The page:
A Quick Update from Houston

Hello friends!

I’m here in Houston supporting the disaster relief efforts of the National Guard. Therefore, I’m unable to make updates as regularly as I’d like. I ask that you please forgive me. I will be doing my best to keep this blog updated, but the posts may come farther apart than normal.

With that said, I’m back to eating the way I ate during my National Guard Annual Training. For breakfast this morning, I had an Epic Bar, an RXBar, and a 2-ingredient fruit bar with a handful of nuts. Even though we have food being brought in, since much of it is very carb-heavy and definitely non-Paleo, I have elected to continue eating my own food. It’s not nearly as filling as my primary and usual Paleo Diet, but it keeps me fed and fueled, and best of all, healthy. Now, I just need to get my PT gear here (shorts, shoes, socks) and I can start running every other day to keep in shape.

Hurricane Harvey

As most people now know, Houston has been hit by a devastating hurricane called Harvey. What you may not know is that I live just North of Houston. While my own home was not flooded, as a soldier in the National Guard, I was activated (albeit for a day before being released to go home due to being in the affected area) and opened our home to a couple whose own home had flooded.

I’ve been busy with keeping track of the storm, watching the flood waters, and preparations for activation, as well as coming back from being activated. It was time consuming and as such, I don’t have a regular article for today.

I will write more later, and update this site within 24 hours. I thank you for understanding, and for reading this blog.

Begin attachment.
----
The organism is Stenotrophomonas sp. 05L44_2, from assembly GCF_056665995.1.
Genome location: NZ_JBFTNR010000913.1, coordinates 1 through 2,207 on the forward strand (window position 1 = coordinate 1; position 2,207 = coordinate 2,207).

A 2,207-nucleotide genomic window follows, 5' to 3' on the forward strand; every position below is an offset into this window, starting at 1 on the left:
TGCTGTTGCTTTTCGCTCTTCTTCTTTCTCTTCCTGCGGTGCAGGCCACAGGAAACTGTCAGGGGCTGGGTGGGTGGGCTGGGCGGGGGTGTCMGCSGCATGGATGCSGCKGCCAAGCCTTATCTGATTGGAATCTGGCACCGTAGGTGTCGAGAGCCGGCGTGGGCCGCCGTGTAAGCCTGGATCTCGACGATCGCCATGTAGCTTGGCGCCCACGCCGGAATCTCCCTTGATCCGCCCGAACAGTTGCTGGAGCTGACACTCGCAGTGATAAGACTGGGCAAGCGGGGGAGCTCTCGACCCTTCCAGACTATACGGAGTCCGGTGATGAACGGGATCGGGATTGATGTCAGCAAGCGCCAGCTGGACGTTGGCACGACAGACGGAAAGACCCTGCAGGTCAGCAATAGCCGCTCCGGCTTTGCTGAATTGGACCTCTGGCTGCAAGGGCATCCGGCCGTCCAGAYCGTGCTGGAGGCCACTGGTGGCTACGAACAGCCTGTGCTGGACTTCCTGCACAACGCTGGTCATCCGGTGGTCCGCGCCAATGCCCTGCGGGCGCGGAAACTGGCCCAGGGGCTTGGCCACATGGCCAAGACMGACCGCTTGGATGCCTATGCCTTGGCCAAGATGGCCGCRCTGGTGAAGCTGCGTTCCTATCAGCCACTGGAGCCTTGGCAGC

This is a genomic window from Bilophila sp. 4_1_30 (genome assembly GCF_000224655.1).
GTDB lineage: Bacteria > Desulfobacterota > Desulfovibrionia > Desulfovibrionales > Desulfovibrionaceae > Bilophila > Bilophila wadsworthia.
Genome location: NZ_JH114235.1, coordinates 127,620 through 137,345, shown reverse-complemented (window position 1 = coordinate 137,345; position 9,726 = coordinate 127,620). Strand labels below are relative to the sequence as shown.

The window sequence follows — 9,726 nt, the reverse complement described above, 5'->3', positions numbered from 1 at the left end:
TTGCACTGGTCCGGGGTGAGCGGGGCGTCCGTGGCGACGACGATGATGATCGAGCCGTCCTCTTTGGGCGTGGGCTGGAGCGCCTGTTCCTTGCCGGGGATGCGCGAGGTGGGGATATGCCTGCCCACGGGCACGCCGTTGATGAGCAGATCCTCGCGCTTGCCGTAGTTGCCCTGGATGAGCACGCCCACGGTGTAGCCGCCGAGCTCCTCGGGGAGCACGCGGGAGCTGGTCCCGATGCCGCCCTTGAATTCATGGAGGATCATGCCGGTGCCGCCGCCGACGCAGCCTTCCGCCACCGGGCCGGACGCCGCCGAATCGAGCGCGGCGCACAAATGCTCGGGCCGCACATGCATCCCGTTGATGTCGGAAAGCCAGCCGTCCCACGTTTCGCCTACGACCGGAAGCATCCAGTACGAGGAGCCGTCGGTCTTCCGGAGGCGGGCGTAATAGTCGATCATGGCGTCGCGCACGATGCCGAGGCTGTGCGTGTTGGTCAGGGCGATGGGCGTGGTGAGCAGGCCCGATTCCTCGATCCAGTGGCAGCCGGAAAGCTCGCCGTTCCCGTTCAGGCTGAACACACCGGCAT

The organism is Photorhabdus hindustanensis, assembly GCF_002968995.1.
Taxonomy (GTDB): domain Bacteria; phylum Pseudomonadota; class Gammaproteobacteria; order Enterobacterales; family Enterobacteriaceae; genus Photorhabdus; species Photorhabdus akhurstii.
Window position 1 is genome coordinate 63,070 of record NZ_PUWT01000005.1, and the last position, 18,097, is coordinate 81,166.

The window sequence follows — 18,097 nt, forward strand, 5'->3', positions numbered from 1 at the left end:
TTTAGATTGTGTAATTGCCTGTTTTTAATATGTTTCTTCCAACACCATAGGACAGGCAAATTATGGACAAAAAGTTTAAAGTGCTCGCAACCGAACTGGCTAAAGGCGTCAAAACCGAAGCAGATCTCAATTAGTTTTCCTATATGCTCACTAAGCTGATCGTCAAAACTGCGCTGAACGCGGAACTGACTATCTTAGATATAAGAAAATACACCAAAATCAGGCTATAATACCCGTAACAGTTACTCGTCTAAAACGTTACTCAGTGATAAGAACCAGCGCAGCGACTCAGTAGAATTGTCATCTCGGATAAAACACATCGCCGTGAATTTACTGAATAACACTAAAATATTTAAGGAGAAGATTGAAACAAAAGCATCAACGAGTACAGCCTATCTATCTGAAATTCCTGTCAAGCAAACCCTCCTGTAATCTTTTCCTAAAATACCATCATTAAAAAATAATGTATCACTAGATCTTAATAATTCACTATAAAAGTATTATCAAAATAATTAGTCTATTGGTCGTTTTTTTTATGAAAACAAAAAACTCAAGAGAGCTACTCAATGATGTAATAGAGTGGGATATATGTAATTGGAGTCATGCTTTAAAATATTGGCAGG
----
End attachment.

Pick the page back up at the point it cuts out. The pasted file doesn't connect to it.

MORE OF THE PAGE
Why photos are important in your weight loss journey

Just before I started my first Whole30, my cousin Sarah said, “I know this is going to sound weird, and your first instinct will be to not want to do it, but take a picture of yourself in the mirror either nude or in your underwear to compare against later. You’ll be glad you did.” She was right; I took those photos (cringe worthy as they are) and they fueled my motivation as I made progress and I could compare newer photos against the older ones.

Then there are the casual photos. Those photos that either were taken of me or that I took of myself (selfies!) that I compare against. Here’s one that I took as a joke to my kids and my nephew and niece:


I didn’t realize that five years later, I could use it to compare against. Even though I know it’s me in both pictures, it’s hard for me to believe it’s the same person. ME!

Here’s another one taken six years ago versus this week:


Once again, the change is striking.